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Welding with stem cells for next-generation surgical glues

An artist's impression of Stem Cell Welding. The cell membrane-bound enzymes catalyse a hydrogelation event, which fuses two stem cells together Warwick Bromley

23 April 2019

Scientists at the University of Bristol have invented a new technology that could lead to the development of a new generation of smart surgical glues and dressings for chronic wounds. The new method, pioneered by Dr Adam Perriman and colleagues, involves re-engineering the membranes of stem cells to effectively “weld” the cells together.

Cell membrane re-engineering is emerging as a powerful tool for the development of next generation cell therapies, as it allows scientists to provide additional functions in the therapeutic cells, such as homing, adhesion or hypoxia (low oxygen) resistance. At the moment, there are few examples where the cell membrane is re-engineered to display active enzymes that drive extracellular matrix production, which is an essential process in wound healing.

In this research, published in Nature Communications today [Tuesday 23 April], the team modified the membrane of human mesenchymal stem cells (hMSCs) with an enzyme, known as thrombin, which is involved in the wound healing process.  When the modified cells were placed in a solution containing the blood protein fibrinogen, they automatically welded together through the growth of a natural hydrogel from the surface of the cells. The researchers have also shown that the resulting 3D cellular structures could be used for tissue engineering.

Dr Adam Perriman, Associate Professor in Biomaterials in the School of Cellular and Molecular Medicine, said: “One of the biggest challenges in cell therapies is the need to protect the cells from aggressive environments after transplantation. We have developed a completely new technology that allows cells to grow their own artificial extracellular matrix, enabling cells to protect themselves and allowing them to thrive after transplantation.”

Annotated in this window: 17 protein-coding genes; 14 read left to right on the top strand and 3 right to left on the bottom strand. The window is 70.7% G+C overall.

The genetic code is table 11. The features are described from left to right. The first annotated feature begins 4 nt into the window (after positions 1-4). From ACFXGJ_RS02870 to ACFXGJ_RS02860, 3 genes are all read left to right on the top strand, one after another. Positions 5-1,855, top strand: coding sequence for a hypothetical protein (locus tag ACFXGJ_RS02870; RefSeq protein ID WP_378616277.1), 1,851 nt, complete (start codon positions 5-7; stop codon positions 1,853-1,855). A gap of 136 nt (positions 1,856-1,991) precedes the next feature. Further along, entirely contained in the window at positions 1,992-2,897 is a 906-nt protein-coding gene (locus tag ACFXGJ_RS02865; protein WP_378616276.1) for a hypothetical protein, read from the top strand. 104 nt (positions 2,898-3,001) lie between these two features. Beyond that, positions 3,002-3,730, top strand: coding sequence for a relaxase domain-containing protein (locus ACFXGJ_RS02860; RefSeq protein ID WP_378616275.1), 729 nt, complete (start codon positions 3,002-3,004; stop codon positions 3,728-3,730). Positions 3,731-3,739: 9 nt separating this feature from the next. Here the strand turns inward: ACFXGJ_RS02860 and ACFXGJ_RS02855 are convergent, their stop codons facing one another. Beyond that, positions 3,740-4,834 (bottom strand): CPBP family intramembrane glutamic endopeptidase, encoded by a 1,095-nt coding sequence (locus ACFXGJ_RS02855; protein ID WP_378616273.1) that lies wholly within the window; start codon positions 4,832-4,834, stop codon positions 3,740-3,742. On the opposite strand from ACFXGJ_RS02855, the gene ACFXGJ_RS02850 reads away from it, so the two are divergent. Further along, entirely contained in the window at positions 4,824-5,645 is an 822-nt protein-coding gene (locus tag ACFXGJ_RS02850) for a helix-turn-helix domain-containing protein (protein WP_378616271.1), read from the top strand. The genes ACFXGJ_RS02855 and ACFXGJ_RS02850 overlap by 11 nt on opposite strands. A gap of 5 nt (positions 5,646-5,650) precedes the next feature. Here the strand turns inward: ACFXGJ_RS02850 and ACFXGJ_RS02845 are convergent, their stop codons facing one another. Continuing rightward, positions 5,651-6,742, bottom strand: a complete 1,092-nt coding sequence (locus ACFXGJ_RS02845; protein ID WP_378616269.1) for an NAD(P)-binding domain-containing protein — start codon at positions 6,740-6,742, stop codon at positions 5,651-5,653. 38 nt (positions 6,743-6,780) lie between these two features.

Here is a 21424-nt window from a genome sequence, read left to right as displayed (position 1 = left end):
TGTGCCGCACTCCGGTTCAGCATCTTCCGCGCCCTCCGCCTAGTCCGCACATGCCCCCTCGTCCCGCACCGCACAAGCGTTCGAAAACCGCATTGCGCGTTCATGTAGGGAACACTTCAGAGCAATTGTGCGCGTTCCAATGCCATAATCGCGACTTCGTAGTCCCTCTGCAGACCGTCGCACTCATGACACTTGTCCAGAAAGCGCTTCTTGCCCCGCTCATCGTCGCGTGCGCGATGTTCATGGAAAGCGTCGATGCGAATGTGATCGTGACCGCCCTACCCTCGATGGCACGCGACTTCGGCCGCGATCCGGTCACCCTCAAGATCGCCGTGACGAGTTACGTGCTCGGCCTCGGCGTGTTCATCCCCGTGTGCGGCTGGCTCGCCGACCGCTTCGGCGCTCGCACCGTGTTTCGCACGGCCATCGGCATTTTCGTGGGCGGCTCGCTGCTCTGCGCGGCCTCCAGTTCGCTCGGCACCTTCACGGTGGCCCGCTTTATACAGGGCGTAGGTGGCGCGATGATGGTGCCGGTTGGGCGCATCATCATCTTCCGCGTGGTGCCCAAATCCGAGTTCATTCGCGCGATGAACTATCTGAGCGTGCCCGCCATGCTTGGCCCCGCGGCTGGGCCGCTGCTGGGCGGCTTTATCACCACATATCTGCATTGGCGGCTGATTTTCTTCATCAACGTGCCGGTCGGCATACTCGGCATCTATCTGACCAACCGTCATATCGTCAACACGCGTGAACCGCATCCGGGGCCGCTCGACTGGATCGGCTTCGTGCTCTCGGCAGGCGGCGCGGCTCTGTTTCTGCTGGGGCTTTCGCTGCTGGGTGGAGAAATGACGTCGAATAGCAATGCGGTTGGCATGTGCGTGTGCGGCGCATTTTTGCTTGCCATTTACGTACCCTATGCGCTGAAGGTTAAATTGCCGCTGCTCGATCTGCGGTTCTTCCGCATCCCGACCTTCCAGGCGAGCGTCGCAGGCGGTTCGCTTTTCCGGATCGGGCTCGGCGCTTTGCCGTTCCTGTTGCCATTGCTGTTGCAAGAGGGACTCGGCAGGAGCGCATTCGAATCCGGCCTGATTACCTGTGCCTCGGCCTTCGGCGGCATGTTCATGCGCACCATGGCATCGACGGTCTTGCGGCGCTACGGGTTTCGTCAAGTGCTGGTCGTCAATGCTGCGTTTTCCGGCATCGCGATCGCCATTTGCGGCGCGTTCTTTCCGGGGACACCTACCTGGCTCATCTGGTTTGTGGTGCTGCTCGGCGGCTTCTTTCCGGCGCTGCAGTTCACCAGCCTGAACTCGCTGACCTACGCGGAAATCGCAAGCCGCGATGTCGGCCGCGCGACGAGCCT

The team’s findings could increase the possibilities in tissue engineering for chronic wound healing, especially because the process uses fibrinogen, which is abundant in blood.  

The researcher’s new method of the conversion of natural enzymes into a membrane binding proteins, could pave the way for the development of a wide range of new biotechnologies.


Artificial cell membrane binding thrombin constructs drive in situ fibrin hydrogel formation’ by Adam W. Perriman et al. in Nature Communications [open access]

Further information

The research team would like to acknowledge EPSRC support for Robert Deller and Adam Perriman. Rebecca Richardson is supported by the British Heart Foundation (BHF) Intermediate Fellowship and the BHF Oxbridge Centre of Regenerative Medicine.

About Dr Adam Perriman
Dr Perriman is an Associate Professor in Biomaterials in the School of Cellular and Molecular Medicine at the University of Bristol. He is well-known for his pioneering research on the construction and study of novel synthetic biomolecular systems for regenerative engineering.

Dr Perriman is also the founder of CytoSeek, a University of Bristol spin-out company, that use cell membrane augmentation technology to unlock the potential of next generation advanced therapies.

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